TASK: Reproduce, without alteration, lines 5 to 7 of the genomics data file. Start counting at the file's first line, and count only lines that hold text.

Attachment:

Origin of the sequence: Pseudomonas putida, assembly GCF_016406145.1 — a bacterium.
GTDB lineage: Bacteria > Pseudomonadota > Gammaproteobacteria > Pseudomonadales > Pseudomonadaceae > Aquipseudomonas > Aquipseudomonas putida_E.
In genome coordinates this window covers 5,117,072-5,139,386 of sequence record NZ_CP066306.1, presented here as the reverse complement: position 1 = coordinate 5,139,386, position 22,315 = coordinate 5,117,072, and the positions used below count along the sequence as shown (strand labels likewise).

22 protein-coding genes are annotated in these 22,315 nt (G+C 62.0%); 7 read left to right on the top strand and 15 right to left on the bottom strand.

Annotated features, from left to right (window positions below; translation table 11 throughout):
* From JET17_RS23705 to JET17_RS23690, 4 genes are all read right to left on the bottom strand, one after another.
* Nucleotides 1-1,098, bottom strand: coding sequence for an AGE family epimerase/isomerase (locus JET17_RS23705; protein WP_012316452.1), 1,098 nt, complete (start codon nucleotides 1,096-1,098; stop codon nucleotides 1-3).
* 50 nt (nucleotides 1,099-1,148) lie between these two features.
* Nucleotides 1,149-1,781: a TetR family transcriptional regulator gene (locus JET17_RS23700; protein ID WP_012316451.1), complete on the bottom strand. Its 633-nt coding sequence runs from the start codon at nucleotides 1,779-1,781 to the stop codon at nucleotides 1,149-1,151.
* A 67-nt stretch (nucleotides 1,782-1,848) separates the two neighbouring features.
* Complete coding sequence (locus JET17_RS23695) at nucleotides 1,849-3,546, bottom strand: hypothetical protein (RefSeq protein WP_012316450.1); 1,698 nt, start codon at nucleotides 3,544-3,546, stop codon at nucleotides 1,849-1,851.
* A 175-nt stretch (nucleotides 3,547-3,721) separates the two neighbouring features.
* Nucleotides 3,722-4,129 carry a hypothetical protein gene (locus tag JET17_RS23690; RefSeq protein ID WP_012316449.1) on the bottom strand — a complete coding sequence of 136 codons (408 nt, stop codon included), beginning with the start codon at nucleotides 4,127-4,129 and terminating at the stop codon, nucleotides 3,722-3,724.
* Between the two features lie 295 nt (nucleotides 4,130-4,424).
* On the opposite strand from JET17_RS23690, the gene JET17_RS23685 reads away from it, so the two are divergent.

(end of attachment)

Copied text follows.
Annotated features, from left to right (window positions below; translation table 11 throughout):
* From JET17_RS23705 to JET17_RS23690, 4 genes are all read right to left on the bottom strand, one after another.
* Nucleotides 1-1,098, bottom strand: coding sequence for an AGE family epimerase/isomerase (locus JET17_RS23705; protein WP_012316452.1), 1,098 nt, complete (start codon nucleotides 1,096-1,098; stop codon nucleotides 1-3).